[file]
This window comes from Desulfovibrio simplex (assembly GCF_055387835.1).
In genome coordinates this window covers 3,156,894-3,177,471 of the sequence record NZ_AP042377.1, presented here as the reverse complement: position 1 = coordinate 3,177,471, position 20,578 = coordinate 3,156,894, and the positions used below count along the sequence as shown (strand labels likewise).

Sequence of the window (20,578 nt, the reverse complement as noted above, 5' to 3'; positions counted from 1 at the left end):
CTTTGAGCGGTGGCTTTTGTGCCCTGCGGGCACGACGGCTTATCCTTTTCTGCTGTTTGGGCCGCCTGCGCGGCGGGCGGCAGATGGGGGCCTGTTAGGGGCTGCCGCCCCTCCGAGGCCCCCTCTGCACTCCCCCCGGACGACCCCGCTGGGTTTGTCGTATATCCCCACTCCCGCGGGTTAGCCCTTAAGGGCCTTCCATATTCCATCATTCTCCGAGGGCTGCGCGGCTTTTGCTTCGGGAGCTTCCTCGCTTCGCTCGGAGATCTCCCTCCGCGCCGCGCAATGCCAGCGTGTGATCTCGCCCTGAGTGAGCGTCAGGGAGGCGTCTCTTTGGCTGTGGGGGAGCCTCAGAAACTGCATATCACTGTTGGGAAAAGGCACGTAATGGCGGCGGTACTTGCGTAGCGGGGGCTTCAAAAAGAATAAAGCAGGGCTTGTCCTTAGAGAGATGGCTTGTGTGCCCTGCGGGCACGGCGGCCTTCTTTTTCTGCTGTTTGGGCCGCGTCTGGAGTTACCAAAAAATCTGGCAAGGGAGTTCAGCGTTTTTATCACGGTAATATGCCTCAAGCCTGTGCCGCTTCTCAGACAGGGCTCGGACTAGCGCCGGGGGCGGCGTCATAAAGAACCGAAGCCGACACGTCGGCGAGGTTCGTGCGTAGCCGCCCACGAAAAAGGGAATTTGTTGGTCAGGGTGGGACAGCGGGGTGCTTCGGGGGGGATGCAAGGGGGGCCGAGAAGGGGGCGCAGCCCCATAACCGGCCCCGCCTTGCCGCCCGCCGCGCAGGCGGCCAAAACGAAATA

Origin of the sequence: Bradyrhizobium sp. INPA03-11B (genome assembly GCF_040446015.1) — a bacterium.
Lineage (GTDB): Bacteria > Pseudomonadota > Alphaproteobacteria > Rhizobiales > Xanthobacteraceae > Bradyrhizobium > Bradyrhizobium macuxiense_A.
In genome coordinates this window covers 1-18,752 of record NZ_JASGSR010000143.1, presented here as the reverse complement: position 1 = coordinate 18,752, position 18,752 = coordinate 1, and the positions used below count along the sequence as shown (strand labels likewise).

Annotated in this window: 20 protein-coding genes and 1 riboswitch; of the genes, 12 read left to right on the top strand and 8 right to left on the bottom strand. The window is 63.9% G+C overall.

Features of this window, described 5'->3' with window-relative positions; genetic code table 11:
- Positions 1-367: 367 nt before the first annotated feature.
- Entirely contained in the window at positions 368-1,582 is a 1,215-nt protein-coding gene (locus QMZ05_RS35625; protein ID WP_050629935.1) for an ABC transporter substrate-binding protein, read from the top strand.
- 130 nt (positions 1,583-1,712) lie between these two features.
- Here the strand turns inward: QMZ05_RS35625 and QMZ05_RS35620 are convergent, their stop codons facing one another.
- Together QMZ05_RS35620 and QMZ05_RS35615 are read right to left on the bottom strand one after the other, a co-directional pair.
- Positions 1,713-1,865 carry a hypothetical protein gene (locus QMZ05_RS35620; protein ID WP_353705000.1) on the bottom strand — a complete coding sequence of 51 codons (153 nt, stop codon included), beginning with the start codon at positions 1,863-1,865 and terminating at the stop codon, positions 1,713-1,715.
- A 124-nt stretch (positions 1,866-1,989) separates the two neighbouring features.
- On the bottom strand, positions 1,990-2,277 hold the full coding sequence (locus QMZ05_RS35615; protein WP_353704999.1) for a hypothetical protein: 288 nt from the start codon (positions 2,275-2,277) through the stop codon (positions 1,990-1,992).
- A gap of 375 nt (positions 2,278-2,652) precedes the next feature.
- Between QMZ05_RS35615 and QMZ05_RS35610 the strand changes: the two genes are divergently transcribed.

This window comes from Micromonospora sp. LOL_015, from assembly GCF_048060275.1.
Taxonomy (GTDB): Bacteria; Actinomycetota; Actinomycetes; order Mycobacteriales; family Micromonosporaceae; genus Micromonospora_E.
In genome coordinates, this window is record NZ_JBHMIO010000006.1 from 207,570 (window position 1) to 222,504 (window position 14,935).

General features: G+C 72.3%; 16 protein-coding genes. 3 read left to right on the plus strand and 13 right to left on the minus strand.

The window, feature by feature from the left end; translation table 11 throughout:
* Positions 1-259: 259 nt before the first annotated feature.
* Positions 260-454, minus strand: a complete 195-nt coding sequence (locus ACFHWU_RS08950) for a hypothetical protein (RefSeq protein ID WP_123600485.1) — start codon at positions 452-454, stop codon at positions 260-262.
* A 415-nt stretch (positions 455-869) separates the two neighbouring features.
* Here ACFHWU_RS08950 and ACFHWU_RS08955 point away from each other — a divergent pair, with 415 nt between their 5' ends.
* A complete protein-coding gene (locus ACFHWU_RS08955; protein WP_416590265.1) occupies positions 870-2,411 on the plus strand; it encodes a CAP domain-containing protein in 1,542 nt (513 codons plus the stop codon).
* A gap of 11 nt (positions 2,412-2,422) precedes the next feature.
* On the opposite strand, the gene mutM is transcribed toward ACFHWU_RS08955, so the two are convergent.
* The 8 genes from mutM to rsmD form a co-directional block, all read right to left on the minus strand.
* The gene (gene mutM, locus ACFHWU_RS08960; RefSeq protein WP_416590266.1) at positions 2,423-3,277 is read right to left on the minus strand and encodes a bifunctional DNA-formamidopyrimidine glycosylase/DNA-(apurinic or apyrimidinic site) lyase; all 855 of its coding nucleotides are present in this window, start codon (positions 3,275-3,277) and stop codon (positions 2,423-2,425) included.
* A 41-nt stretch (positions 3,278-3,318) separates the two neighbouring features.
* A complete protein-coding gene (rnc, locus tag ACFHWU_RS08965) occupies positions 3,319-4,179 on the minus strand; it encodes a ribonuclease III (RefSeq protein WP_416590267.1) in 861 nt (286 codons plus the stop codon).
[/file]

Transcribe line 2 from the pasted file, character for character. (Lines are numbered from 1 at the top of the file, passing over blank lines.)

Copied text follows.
In genome coordinates this window covers 3,156,894-3,177,471 of the sequence record NZ_AP042377.1, presented here as the reverse complement: position 1 = coordinate 3,177,471, position 20,578 = coordinate 3,156,894, and the positions used below count along the sequence as shown (strand labels likewise).